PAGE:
FCC Chair Focuses on Small Business Broadband Adoption

FCC Chairman Julius Genachowski recently announced a new program intended to drive small business broadband investment. The public-private partnership includes representatives from AT&T, Google, Microsoft, Cisco, HP, and others, and will help the United States maintain its high-speed Internet advantage in the coming years.

During the development of the National Broadband Plan it became clear that while the U.S. was lagging behind other countries in broadband adoption, small businesses had been especially slow to adopt high-speed service.

Chairman Genachowski sees broadband adoption as essential to job creation for small businesses:

"We saw that small businesses are lagging compared to where they need to be to meet the potential of small businesses to generate jobs in the United States, to contribute to economic activity. We saw that are problems with access and we saw that there are problems with training and understanding of the benefits of broadband."

Genachowksi also cited the example of CEO Warren Brown. Brown is CEO of Washington-based bakery Cakelove. He spoke at an August FCC broadband workshop on how the Internet has helped expand his business. Citing Brown's speech, Genachowski noted, "Today if you want to succeed with a business you have to go to where the customers are. The customers are online. The customers are on their mobile broadband phones."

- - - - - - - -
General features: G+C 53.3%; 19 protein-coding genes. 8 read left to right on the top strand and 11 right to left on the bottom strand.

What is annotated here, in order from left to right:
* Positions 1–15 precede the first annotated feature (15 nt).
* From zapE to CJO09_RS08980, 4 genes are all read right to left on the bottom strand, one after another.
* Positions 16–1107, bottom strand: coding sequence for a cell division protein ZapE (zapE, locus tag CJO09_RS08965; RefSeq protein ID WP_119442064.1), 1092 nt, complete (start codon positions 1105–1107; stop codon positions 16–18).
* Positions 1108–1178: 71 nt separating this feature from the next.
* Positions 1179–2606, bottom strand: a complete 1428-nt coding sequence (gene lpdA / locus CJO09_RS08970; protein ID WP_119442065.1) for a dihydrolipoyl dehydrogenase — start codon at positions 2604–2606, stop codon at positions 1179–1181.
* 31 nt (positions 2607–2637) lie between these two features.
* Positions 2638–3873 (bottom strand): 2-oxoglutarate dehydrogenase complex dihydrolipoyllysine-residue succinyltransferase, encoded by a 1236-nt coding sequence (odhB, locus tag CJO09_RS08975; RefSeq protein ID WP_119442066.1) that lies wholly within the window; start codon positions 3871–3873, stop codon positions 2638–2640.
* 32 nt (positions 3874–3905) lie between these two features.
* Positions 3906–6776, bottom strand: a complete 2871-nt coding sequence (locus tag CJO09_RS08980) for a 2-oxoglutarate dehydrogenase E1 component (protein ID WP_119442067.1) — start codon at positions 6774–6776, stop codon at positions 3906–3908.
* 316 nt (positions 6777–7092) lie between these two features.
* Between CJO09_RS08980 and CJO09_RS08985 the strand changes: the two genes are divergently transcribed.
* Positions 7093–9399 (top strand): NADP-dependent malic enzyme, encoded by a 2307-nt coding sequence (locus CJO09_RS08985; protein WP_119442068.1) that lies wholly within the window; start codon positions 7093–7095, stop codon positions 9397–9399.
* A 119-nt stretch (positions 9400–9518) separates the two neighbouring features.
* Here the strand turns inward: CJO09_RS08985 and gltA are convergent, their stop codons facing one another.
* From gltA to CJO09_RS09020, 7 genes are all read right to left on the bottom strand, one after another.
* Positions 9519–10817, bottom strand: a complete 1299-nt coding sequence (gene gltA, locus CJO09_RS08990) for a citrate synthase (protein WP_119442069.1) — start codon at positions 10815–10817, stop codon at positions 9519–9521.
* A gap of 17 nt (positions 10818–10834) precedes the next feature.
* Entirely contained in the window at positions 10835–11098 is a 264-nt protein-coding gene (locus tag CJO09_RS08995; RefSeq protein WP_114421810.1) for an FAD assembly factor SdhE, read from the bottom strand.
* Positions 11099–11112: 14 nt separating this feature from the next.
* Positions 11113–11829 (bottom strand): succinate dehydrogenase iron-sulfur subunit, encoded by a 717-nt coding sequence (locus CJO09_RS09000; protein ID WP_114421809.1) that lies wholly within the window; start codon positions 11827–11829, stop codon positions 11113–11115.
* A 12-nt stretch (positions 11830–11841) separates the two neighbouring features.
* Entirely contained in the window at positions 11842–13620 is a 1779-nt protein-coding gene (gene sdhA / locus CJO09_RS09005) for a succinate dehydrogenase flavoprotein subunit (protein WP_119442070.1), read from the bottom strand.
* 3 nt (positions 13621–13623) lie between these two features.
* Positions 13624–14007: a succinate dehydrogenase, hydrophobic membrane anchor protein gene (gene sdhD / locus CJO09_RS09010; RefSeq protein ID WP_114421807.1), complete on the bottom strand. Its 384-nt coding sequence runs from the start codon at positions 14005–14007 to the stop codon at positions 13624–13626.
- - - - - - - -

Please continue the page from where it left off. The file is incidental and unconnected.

In a recent study on innovative capacity, the United States ranked last out of 40 countries. According to the survey many top Silicon Valley firms are even sending their technology officers overseas to China. This development worries Genachowski.

Currently over 95 percent of small businesses have broadband access. But that doesn't mean that all connections are equal. Most businesses in the U.S. don't use their broadband efficiently, because they aren't trained or it's not fast enough.

"We need to help get them information about what services are available to them, how to make use of those services for their business," said Jeff Brueggeman, AT&T Vice President of Public Policy. "We need to help them secure their services. [...] Unlike a large company, they don't have the resources to kind of have a dedicated technical staff in many cases."

The National Broadband Plan was released late last month. It asks Congress to designate funds specifically for training both businesses and individuals on high-speed Internet technology.

Press Release on Business Broadband Program (FCC)

National Broadband Plan (FCC)

CWA urges NTIA to focus on job creation (Speedmatters)

Commerce Dept. Funds Internet Training Programs in California, New York (Speedmatters)